Intel has apparently rejected demands from notebook makers that it slash the cost of its ultrabook chips.
Manufacturers keen to release skinny laptops along the lines of Apple's MacBook Air range say Intel's products need to be cheaper if they're to comptete.
The inevitable unnamed sources say vendors asked the CPU giant for a 50 per cent price cut, according to DigiTimes. The call was rejected, but Intel did offer big-name buyers a 20 per cent discount.
So don't expect ultra-slim notebooks to become low-cost offerings any time soon.
As it stands, Air alternatives are likely to come at a premium. Last month, Asus grumbled it will have to charge more than $1000 (£610) for its ultrabooks - even more than Apple charges. Whether that's before or after the 20 per cent discount isn't known.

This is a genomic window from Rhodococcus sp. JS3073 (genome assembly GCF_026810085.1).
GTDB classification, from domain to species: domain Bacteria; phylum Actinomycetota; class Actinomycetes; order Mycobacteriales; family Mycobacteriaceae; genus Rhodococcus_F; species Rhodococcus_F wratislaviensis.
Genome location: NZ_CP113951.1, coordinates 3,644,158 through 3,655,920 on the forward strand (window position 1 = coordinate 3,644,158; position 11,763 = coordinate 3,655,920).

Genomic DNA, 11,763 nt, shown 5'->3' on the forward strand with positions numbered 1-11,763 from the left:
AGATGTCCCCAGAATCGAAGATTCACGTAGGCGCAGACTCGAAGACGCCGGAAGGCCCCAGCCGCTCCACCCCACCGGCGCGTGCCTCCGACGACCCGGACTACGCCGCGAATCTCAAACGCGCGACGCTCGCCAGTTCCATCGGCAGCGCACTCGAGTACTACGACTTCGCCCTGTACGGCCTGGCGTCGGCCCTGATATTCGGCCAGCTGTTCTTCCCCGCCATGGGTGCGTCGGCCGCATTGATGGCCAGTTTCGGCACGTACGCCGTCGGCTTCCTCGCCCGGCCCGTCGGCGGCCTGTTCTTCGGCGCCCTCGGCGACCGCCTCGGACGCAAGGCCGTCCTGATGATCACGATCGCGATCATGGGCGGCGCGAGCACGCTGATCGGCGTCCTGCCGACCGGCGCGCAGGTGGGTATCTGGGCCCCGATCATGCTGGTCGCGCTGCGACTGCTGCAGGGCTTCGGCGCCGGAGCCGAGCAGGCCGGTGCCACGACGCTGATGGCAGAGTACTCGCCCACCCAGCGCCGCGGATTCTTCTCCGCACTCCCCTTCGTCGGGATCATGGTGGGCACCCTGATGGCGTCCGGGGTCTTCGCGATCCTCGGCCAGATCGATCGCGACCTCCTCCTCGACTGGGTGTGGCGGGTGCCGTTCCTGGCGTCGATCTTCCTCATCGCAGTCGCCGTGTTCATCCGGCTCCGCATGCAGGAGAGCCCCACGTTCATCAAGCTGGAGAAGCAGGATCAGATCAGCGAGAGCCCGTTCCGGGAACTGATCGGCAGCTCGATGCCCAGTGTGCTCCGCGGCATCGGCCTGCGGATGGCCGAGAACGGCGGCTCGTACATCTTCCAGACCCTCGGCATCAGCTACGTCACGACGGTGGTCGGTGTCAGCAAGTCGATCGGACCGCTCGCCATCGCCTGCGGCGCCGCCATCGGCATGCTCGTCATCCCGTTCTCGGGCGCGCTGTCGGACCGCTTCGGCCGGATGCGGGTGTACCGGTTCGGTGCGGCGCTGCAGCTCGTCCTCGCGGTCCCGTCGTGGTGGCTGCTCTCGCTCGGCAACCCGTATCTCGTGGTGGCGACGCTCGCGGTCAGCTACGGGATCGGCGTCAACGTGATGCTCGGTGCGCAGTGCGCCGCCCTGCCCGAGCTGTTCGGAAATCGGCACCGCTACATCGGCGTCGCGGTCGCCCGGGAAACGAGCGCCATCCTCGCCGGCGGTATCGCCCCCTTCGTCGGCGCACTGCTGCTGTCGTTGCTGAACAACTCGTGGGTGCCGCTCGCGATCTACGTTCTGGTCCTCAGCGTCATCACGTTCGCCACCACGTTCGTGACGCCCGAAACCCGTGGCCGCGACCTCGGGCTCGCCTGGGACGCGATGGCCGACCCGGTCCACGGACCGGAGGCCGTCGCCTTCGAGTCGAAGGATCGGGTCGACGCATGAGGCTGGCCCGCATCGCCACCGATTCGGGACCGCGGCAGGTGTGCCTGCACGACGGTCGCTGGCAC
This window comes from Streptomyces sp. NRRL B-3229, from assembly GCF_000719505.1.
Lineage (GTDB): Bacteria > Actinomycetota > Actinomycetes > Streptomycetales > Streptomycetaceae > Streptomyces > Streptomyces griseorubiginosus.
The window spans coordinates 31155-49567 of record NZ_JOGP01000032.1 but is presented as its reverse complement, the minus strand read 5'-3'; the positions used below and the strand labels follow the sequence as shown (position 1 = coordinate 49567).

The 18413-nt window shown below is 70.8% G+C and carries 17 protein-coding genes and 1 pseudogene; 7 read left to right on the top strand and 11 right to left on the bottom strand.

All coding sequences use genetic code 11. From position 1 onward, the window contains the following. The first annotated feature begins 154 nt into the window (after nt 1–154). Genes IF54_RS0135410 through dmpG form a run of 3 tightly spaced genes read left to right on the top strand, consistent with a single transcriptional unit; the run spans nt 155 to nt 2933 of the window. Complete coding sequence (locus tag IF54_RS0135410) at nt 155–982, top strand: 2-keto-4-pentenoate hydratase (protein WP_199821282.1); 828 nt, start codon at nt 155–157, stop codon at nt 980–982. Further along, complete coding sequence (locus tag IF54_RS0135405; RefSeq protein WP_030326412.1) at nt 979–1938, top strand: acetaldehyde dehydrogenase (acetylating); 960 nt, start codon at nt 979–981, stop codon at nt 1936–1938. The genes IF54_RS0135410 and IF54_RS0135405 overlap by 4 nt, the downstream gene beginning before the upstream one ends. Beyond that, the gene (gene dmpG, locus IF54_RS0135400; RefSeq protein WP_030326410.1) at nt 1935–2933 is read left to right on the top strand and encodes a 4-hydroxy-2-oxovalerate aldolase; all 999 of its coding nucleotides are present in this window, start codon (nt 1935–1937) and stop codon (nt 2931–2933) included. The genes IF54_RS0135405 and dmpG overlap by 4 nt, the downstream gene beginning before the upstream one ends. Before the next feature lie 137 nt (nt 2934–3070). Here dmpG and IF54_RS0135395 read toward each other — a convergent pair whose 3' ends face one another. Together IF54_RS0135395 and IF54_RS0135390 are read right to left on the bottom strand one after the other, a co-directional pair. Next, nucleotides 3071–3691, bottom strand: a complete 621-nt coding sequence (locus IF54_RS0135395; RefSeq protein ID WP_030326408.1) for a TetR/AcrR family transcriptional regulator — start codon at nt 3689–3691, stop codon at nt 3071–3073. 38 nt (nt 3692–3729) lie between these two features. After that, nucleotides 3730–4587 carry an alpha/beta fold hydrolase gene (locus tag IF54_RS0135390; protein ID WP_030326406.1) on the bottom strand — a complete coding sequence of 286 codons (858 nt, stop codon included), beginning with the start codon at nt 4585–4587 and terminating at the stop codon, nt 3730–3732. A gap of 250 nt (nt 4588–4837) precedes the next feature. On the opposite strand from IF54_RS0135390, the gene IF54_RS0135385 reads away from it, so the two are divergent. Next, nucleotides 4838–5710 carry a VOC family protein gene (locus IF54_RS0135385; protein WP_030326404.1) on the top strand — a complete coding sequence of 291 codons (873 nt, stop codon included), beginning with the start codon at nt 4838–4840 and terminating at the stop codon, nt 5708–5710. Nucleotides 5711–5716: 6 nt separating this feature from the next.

Apple has the same problem. Its threat to shift to ARM chips - named by Intel as motivation for getting its processors' power consumption down - may also have won it an even better deal from Intel, but it's mass-purchase of Flash chips, the other pricey component in ultrabooks, gives it a further edge over its rivals. ®